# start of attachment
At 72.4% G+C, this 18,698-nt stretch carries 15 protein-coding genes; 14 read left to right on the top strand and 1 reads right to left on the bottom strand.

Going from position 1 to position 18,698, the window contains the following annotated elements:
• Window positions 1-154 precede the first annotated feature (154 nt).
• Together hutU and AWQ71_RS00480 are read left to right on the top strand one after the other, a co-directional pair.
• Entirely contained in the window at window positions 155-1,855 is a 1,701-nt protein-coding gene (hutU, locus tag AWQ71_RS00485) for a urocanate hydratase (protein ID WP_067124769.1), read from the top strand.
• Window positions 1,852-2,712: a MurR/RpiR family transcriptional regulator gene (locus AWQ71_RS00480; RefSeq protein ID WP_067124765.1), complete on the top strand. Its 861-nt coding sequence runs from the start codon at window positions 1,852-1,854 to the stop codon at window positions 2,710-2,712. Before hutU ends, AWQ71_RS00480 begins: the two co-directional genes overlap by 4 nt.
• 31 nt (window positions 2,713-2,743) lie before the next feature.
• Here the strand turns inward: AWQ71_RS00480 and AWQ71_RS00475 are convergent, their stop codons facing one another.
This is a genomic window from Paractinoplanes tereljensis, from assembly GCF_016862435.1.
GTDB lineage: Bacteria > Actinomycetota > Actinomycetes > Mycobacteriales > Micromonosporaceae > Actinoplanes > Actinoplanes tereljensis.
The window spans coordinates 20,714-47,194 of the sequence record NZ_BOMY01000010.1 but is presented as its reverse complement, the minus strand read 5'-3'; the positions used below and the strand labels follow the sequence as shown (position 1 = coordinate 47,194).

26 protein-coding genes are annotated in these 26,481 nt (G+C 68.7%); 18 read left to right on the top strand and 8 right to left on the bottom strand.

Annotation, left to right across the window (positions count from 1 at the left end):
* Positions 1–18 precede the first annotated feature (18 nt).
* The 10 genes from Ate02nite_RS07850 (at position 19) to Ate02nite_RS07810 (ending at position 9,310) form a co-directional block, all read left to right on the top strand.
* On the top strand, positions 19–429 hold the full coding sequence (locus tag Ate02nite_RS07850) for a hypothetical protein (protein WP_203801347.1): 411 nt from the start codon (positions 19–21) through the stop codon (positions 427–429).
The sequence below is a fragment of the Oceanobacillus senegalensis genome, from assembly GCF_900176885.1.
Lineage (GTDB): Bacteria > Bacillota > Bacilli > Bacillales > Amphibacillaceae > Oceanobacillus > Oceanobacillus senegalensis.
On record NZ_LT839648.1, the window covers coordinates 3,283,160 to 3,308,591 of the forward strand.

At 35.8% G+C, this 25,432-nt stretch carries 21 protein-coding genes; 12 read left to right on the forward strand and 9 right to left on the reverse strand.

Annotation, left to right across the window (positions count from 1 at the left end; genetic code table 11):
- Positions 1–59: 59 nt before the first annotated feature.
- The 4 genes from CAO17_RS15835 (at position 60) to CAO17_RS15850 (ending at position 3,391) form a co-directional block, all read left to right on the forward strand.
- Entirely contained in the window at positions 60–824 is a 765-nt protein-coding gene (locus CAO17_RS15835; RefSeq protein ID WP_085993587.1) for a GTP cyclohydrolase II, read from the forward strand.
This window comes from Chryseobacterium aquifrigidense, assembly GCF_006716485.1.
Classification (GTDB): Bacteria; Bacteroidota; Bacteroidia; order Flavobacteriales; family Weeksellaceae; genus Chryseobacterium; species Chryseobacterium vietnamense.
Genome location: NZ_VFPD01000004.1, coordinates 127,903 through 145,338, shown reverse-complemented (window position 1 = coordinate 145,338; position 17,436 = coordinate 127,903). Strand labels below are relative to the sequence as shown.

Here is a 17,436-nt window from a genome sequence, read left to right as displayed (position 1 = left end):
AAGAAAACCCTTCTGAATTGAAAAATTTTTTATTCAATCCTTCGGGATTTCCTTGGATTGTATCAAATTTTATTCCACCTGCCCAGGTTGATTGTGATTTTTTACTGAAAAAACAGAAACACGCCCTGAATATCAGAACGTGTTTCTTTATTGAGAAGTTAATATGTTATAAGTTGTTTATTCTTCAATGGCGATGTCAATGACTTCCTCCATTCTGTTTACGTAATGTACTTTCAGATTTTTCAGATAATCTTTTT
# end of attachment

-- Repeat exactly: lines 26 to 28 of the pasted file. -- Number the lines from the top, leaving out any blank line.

Classification (GTDB): Bacteria; Bacteroidota; Bacteroidia; order Flavobacteriales; family Weeksellaceae; genus Chryseobacterium; species Chryseobacterium vietnamense.
Genome location: NZ_VFPD01000004.1, coordinates 127,903 through 145,338, shown reverse-complemented (window position 1 = coordinate 145,338; position 17,436 = coordinate 127,903). Strand labels below are relative to the sequence as shown.

Here is a 17,436-nt window from a genome sequence, read left to right as displayed (position 1 = left end):